I doubt if there is a single grandmother in Newfoundland, or "nan" as we like to call them, that doesn't make the best pot of pea soup. This traditional French-Canadian habitant pea soup, made with yellow split peas, a left over ham bone and some vegetables has been a staple for families both in Newfoundland and New England. The recipes I've seen from both regions are nearly identical, with yellow split peas, a meaty leftover ham bone or salt meat or salt pork if you don't have one, and then roots veggies such as onion, carrot, celery, turnip and potatoes. In Newfoundland it's traditional to serve "doughboys" with pea soup, a simple dumpling made with flour, baking powder, salt and water or milk, which are steamed atop the soup just before serving.
Last week I had a craving for peas soup, something I refused to eat as a kid because of the smell. For the most part I followed the recipe in Book 9 of Traditional Recipes of Atlantic Canada, however I made a few changes.
Unfortunately I did not have a meaty ham bone What I did have at my grocery store however were smoked ham hocks, which are almost just as good. I also avoided soaking the peas and I added more water. I have never found that soaking the peas overnight saves any noticeable difference in cooking time. Plus I found that using 8 cups of water means I has to add more. Lastly, instead of the 2 cups of peas in the book recipe, I added 1 pound, which happens to be one bag. I didn't measure it but it's not far off 2 cups. Lastly, I love savory, and I added some of it near the end. I also saw savory in a traditional New England version of this soup. We're not so different you know. Here's how I put it all together.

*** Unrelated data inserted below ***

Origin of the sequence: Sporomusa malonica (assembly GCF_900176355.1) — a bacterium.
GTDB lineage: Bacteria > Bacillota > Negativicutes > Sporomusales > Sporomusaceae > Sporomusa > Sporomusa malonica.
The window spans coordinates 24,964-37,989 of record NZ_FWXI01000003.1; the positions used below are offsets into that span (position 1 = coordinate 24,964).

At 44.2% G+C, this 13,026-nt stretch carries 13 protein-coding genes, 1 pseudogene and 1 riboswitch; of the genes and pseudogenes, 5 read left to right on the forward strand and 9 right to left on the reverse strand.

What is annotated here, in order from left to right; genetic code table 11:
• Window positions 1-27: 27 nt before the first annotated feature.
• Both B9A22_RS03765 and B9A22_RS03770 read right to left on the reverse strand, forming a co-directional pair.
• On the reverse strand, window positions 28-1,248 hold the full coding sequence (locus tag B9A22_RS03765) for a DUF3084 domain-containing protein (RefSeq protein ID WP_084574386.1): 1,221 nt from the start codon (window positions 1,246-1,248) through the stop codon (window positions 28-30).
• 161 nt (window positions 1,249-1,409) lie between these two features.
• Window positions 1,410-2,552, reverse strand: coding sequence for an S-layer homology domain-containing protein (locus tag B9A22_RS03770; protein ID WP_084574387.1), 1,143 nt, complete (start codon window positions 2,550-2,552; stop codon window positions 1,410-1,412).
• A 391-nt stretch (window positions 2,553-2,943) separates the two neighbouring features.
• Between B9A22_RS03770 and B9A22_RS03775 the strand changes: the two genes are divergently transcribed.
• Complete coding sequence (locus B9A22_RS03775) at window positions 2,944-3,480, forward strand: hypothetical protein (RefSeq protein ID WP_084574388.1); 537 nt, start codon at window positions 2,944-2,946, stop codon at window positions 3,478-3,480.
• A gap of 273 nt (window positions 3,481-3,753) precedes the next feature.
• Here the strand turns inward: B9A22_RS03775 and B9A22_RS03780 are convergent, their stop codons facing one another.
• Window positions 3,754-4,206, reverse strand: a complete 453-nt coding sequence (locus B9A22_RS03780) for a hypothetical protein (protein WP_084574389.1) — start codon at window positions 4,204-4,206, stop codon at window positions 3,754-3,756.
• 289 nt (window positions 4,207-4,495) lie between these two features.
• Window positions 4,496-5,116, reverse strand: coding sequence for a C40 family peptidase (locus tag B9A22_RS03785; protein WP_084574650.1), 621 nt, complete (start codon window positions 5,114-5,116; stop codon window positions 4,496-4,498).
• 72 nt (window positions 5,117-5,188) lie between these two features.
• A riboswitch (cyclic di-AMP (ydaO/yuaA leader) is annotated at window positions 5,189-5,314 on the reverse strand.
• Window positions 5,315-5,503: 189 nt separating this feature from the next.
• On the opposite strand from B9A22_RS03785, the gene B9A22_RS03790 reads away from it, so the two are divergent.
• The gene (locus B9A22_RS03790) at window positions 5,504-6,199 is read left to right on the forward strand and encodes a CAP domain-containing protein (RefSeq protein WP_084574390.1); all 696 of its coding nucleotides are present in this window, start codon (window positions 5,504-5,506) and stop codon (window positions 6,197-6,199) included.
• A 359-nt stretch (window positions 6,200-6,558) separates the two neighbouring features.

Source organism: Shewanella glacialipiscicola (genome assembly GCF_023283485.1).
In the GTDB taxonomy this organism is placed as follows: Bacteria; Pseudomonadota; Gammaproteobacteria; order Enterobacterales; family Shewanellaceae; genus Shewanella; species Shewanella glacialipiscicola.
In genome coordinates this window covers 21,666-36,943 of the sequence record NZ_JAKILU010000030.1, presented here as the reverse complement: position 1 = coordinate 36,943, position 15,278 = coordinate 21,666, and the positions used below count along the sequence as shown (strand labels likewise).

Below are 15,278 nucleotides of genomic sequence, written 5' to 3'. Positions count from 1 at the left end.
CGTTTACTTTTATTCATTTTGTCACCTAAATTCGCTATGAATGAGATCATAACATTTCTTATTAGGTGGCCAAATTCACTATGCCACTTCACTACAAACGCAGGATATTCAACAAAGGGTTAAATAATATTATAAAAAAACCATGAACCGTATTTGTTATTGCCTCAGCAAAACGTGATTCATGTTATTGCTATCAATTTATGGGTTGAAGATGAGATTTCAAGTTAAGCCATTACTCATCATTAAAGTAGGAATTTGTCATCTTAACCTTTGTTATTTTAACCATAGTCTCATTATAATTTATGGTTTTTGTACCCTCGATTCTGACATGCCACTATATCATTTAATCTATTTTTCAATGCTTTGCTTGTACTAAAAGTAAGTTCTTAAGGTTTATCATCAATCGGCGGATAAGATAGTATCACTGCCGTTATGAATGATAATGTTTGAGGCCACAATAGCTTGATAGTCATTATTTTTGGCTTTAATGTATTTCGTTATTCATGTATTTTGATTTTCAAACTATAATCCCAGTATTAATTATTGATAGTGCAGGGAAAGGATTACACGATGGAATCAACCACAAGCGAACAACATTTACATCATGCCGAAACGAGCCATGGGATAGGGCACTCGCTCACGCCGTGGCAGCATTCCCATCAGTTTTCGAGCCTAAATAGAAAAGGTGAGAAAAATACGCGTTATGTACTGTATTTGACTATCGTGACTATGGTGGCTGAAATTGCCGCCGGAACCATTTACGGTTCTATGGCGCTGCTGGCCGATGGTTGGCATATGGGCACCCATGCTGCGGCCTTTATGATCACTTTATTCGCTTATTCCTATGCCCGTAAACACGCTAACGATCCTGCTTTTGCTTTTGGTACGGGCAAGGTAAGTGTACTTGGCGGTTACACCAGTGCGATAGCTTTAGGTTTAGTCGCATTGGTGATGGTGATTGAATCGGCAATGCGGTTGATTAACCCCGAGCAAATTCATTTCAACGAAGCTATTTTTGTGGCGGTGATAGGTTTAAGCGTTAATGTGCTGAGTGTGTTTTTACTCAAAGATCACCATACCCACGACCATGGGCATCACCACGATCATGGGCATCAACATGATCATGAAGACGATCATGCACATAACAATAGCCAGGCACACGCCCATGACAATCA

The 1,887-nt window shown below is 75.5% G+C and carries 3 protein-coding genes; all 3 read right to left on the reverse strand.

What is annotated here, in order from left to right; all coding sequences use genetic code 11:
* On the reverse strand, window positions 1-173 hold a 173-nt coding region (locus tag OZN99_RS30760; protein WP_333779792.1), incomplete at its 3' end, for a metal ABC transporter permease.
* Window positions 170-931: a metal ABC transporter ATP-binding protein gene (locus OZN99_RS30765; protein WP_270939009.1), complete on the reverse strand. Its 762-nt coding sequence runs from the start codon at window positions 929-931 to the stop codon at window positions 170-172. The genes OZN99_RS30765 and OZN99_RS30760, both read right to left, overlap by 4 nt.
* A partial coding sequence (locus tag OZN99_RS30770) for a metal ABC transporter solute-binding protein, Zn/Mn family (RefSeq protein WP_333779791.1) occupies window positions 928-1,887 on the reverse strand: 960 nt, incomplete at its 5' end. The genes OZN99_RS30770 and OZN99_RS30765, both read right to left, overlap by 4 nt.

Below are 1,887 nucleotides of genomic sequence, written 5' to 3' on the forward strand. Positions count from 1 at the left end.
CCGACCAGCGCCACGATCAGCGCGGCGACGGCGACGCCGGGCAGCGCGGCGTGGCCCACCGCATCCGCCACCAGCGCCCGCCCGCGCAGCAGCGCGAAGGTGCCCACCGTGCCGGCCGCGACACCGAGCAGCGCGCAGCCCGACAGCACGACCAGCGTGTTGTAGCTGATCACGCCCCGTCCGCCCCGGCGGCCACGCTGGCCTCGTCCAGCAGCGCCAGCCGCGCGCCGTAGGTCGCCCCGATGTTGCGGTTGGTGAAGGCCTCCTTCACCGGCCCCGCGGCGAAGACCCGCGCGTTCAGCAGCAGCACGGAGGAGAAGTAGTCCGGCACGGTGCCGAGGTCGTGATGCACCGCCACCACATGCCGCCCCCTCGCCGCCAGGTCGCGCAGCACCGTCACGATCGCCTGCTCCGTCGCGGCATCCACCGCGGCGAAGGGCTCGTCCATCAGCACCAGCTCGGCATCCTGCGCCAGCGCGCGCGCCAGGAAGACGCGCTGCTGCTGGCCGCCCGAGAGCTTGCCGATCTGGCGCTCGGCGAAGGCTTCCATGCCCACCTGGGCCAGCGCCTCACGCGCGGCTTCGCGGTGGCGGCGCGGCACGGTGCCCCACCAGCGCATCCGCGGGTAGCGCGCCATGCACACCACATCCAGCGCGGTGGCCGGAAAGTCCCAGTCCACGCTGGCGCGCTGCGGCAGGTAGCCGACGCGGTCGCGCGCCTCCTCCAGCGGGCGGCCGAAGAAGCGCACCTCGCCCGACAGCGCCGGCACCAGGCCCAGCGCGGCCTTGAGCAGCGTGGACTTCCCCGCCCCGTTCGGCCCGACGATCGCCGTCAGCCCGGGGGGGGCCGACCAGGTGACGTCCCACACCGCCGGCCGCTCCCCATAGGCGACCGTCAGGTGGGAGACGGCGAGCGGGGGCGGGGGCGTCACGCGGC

In a large, enamel coated cast iron Dutch oven, add:
- 12 cups (3 quarts) cold water
- 2 smoked ham hocks (or 1 large meaty ham bone)
- 2 bay leaves
- bring to a boil, reduce heat and simmer for 1 hour
Meanwhile pick through (for stones) and risne:
- 1 pound of yellow split peas
After the ham hocks/bone have cooked for one hour, add the peas, stir and simmer for another 1 1/2 hours.
Meanwhile prep your veggies:
- 1 large onion, diced
- 3 carrots, dices
- 3 stalks celery, sliced
- 1/2 a large rutabaga/turnip, small dice
- 2 large russet potatoes, cut into 1 inch chunks
Add the vegetables and 1 tsp of dried savory (rubbed between your fingers), and cook until the vegetables are tender and the soup has thickened. Taste and season with salt and black pepper.
For an extra treat make some doughboys and serve hot on a cold winter night!
A Wicked Scoff...Recipes and Food with Newfoundland and New England Influences.
This blog is dedicated to bring recipes, photographs, anecdotes, reviews and other insights on everything food related. As the name suggests, "A Wicked Scoff" will have a regional flare, a fusion if you will, of both Newfoundland and New England perspectives of the culinary world around me. Thanks for visiting and please come back often as updates will be frequent. Oh yeah, I also like tasting and cooking with regional beers. Expect a beer of the month, often paired with recipes.
Monday, February 8, 2010
Split Pea Soup
Posted by The Wicked Newfoundlander
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It is amazing how close our recipes are though our are backgrounds much different.ReplyDelete
Ingredients are the same except I have never used turnips (but rutabagas are a must).
As far as timing, we put the onions and celery in with the peas so they are completely broken down.
Besides those points, a delicious recipe shared.
Shawn in Indiana (from an old Norwegian recipe)
In newfoundland rutabaga is turnipDelete
I've been searching for years to find this recipe which was a favourite of mine growing up in New Hampshire. Thank you for posting it! MarkReplyDelete